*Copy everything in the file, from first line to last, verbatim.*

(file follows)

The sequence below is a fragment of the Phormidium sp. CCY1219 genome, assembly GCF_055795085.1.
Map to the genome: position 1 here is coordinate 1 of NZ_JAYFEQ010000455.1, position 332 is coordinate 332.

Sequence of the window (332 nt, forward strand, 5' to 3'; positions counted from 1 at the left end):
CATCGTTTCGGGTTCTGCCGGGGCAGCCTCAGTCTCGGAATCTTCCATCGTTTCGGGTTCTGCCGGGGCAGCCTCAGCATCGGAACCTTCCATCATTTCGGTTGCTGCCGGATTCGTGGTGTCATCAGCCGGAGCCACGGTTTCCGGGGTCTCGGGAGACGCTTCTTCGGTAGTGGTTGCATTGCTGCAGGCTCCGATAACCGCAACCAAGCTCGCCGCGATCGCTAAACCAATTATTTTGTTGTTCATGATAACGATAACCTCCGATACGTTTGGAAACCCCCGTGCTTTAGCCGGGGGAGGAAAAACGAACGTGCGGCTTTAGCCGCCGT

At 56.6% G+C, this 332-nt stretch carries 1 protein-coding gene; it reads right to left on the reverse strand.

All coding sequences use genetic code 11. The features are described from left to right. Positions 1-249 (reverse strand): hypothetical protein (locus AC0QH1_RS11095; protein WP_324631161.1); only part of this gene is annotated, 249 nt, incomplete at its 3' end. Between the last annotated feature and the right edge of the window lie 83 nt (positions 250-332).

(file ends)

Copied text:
The sequence below is a fragment of the Phormidium sp. CCY1219 genome, assembly GCF_055795085.1.
Map to the genome: position 1 here is coordinate 1 of NZ_JAYFEQ010000455.1, position 332 is coordinate 332.

Sequence of the window (332 nt, forward strand, 5' to 3'; positions counted from 1 at the left end):
CATCGTTTCGGGTTCTGCCGGGGCAGCCTCAGTCTCGGAATCTTCCATCGTTTCGGGTTCTGCCGGGGCAGCCTCAGCATCGGAACCTTCCATCATTTCGGTTGCTGCCGGATTCGTGGTGTCATCAGCCGGAGCCACGGTTTCCGGGGTCTCGGGAGACGCTTCTTCGGTAGTGGTTGCATTGCTGCAGGCTCCGATAACCGCAACCAAGCTCGCCGCGATCGCTAAACCAATTATTTTGTTGTTCATGATAACGATAACCTCCGATACGTTTGGAAACCCCCGTGCTTTAGCCGGGGGAGGAAAAACGAACGTGCGGCTTTAGCCGCCGT

At 56.6% G+C, this 332-nt stretch carries 1 protein-coding gene; it reads right to left on the reverse strand.

All coding sequences use genetic code 11. The features are described from left to right. Positions 1-249 (reverse strand): hypothetical protein (locus AC0QH1_RS11095; protein WP_324631161.1); only part of this gene is annotated, 249 nt, incomplete at its 3' end. Between the last annotated feature and the right edge of the window lie 83 nt (positions 250-332).